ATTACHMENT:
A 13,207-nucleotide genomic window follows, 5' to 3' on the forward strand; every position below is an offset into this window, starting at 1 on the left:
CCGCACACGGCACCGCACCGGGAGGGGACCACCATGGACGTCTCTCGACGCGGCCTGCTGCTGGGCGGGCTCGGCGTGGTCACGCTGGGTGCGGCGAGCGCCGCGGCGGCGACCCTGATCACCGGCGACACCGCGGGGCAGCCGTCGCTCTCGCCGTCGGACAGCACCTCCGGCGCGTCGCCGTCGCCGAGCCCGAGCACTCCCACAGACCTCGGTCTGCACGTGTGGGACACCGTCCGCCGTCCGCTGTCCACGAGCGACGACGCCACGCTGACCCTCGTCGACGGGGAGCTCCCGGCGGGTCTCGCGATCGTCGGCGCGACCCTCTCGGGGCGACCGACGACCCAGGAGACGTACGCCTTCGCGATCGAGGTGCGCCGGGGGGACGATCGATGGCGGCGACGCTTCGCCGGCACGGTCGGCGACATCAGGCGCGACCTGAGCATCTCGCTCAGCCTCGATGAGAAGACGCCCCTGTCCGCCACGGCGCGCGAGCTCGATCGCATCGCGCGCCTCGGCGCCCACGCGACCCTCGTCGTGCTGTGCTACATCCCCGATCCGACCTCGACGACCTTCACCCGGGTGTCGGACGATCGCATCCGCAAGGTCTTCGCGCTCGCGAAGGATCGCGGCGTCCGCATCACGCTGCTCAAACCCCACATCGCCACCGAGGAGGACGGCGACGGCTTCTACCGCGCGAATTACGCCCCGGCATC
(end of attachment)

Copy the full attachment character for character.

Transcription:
A 13,207-nucleotide genomic window follows, 5' to 3' on the forward strand; every position below is an offset into this window, starting at 1 on the left:
CCGCACACGGCACCGCACCGGGAGGGGACCACCATGGACGTCTCTCGACGCGGCCTGCTGCTGGGCGGGCTCGGCGTGGTCACGCTGGGTGCGGCGAGCGCCGCGGCGGCGACCCTGATCACCGGCGACACCGCGGGGCAGCCGTCGCTCTCGCCGTCGGACAGCACCTCCGGCGCGTCGCCGTCGCCGAGCCCGAGCACTCCCACAGACCTCGGTCTGCACGTGTGGGACACCGTCCGCCGTCCGCTGTCCACGAGCGACGACGCCACGCTGACCCTCGTCGACGGGGAGCTCCCGGCGGGTCTCGCGATCGTCGGCGCGACCCTCTCGGGGCGACCGACGACCCAGGAGACGTACGCCTTCGCGATCGAGGTGCGCCGGGGGGACGATCGATGGCGGCGACGCTTCGCCGGCACGGTCGGCGACATCAGGCGCGACCTGAGCATCTCGCTCAGCCTCGATGAGAAGACGCCCCTGTCCGCCACGGCGCGCGAGCTCGATCGCATCGCGCGCCTCGGCGCCCACGCGACCCTCGTCGTGCTGTGCTACATCCCCGATCCGACCTCGACGACCTTCACCCGGGTGTCGGACGATCGCATCCGCAAGGTCTTCGCGCTCGCGAAGGATCGCGGCGTCCGCATCACGCTGCTCAAACCCCACATCGCCACCGAGGAGGACGGCGACGGCTTCTACCGCGCGAATTACGCCCCGGCATC